- About Us
- Local Savings
- Green Editions
- Legal Notices
- Weekly Ads
Connect with Us
Citizens Budget Review
The top agenda item on the Citizens Budget Review Committee’s list of recommendations might not fit with a maintenance-and-operations levy.
A dozen-member committee ranked facilities upgrades as its top priority when it comes to crafting South Kitsap School District’s next levy, which could come as soon as February.
District financial operations officer Sandy Rotella said the CBRC ranked 55 priorities it submitted to the school board May 23 for review. Each item was voted against one another and facilities upgrades, along with teachers, came out on top more than 98 percent of the time. Mullenix Ridge Elementary, which was built in 1991, is the newest school in the district.
“We need to create something for facilities upgrades,” Rotella said. “We’re currently relying on energy grants.”
Director of facilities and operations Tom O’Brien said last month that SKSD was awarded a $204,588 grant from the Office of Superintendent of Public Instruction. O’Brien said the district also is anticipating a $99,220 grant from Puget Sound Energy soon. Couple those grants with $163,000 SKSD is using in energy savings from previous projects and O’Brien anticipates making more than a $400,000 investment in the district’s infrastructure.
Those projects include replacing the control ventilation in the gymnasiums and commons areas at Hidden Creek and Sidney Glen elementary schools and Cedar Heights Junior High. Instead of having those systems running nonstop, O’Brien said sensors will detect whether people are in rooms.
“It won’t pump fresh air into rooms without people,” he said.
In addition to that, O’Brien said there will be a “major modification” to the heating and cooling plant that was installed in the late 1970s at Marcus Whitman Junior High, and the cooling unit at SKSD’s central kitchen, which was installed during the 1940s, will be replaced with a walk-in cooler. He said the district also will finish replacing the remaining T12 fluorescent light bulbs — a project that began in 2000 — with T8’s in the parking lots and portables where they remain.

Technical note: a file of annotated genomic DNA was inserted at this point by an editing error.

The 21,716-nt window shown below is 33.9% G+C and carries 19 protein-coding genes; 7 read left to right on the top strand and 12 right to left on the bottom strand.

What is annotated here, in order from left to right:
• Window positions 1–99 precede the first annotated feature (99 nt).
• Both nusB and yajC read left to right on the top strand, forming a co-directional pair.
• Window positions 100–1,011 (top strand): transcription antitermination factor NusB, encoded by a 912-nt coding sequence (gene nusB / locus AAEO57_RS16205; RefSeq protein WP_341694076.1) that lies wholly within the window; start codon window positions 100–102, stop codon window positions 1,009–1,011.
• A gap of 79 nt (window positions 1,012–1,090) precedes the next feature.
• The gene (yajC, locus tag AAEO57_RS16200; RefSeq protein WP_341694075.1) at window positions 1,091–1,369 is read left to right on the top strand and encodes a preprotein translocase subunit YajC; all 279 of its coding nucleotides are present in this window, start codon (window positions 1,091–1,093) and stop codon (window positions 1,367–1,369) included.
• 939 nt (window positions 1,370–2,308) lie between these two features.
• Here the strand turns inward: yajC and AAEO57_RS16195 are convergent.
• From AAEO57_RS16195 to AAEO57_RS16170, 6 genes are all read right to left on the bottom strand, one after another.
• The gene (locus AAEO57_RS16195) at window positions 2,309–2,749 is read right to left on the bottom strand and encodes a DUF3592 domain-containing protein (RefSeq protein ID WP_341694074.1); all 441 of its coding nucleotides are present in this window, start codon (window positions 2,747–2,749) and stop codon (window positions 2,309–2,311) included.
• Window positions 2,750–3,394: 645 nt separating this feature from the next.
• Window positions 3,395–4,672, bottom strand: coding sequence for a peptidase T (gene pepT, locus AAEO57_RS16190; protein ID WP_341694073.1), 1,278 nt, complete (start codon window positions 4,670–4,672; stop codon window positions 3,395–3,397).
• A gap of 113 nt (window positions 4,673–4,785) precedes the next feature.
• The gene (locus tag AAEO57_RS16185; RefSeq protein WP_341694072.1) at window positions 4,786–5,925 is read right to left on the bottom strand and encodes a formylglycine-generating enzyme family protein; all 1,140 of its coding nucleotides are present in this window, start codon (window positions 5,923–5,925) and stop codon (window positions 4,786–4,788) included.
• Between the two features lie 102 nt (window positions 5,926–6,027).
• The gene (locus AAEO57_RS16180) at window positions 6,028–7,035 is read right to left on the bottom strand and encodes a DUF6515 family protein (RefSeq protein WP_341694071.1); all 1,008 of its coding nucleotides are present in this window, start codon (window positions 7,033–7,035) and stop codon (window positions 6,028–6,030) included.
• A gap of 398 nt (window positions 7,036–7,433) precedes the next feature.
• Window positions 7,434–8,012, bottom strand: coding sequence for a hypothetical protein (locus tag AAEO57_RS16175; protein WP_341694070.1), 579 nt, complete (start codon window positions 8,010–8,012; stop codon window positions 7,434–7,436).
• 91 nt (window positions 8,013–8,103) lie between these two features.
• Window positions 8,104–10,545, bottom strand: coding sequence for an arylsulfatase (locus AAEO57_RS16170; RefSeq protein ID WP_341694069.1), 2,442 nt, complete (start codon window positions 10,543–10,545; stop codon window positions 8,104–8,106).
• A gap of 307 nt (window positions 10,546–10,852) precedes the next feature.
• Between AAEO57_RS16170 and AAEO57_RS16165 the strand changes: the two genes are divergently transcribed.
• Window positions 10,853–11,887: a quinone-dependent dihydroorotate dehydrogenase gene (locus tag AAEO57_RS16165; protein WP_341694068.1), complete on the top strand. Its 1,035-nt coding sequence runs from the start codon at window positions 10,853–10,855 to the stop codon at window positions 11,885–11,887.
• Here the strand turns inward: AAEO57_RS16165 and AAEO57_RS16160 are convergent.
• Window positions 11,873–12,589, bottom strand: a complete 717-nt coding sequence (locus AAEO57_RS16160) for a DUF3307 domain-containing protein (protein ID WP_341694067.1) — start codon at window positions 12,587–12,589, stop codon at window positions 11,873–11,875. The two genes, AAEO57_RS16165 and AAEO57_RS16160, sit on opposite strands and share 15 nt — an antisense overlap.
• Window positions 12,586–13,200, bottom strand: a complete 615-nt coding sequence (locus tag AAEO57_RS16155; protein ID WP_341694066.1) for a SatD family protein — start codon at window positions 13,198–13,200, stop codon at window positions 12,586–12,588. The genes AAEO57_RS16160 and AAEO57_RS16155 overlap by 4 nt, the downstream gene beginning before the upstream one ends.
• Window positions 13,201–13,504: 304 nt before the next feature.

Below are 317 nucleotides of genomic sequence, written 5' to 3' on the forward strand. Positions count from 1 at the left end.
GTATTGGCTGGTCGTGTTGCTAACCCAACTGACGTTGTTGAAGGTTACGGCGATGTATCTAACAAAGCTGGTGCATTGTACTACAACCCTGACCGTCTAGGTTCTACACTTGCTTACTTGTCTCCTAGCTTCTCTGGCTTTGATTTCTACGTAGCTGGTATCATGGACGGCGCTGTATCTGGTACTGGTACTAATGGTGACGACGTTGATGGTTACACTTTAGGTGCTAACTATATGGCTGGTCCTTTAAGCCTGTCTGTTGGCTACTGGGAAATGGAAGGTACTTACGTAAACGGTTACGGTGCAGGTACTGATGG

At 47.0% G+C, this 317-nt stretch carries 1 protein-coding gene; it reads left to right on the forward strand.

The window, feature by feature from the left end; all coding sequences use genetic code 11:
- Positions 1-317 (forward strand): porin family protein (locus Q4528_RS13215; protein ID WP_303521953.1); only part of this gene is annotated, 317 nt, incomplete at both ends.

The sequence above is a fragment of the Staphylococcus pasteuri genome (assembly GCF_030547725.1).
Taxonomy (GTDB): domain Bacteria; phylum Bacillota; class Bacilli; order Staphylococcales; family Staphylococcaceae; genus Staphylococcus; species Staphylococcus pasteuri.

But Rotella said more extensive facilities projects might be outside the realm of a maintenance-and-operations levy. SKSD purchased a 56-acre plot near the intersection of Old Clifton and Feigley roads in 2003. A $163.2 million capital-facilities bond that would have paid for a new high school, rebuilt South Colby Elementary School and improved technology infrastructure, roofing, heating and cooling systems, and physical-education and athletic programs failed by about eight-percentage points of the required 60 percent super majority required to pass in 2007.
Kate Espy, a registered nurse at Harrison Medical Center who chairs the CBRC, said the school board will have to be careful if it presents a capital-facilities improvement plan to voters.
“We have to think of those economic times,” she said. “We have a lot of retirees. How much more do we put on people with a fixed income?”
But Espy said that work needs to be done. She praised the performance of South Colby principal Brian Pickard and his staff, but said the school, which was built in 1956, no longer meets the needs of its students or faculty.
“My kids went to South Colby,” Espy said. “The facilities stink.”
While the district’s last capital-facilities improvement proposal failed, it passed its last four-year levy in 2009 with 57.6 percent of the vote. SKSD officials estimated in 2008 that taxpayers’ contributions would increase from $1.90 to $2.27 per $1,000 assessed valuation through the end of the last school year before it increased by one cent. According to Kitsap County Auditor records, the rate actually increased from about $2.01 to approximately $2.50 in 2010 and $2.65 last year per $1,000 assessed valuation.
Rotella said SKSD has operated at 21.8 percent of the levy lid, which is certified at $17,746,000 of 2012 property taxes. The levy base is $81,270,321, which the state allows districts to collect a maximum of 28 percent ($22,755,690). District officials long have feared that voters would reject any proposal that approached the levy lid. Voters previously rejected SKSD levies in 1997 and 2000.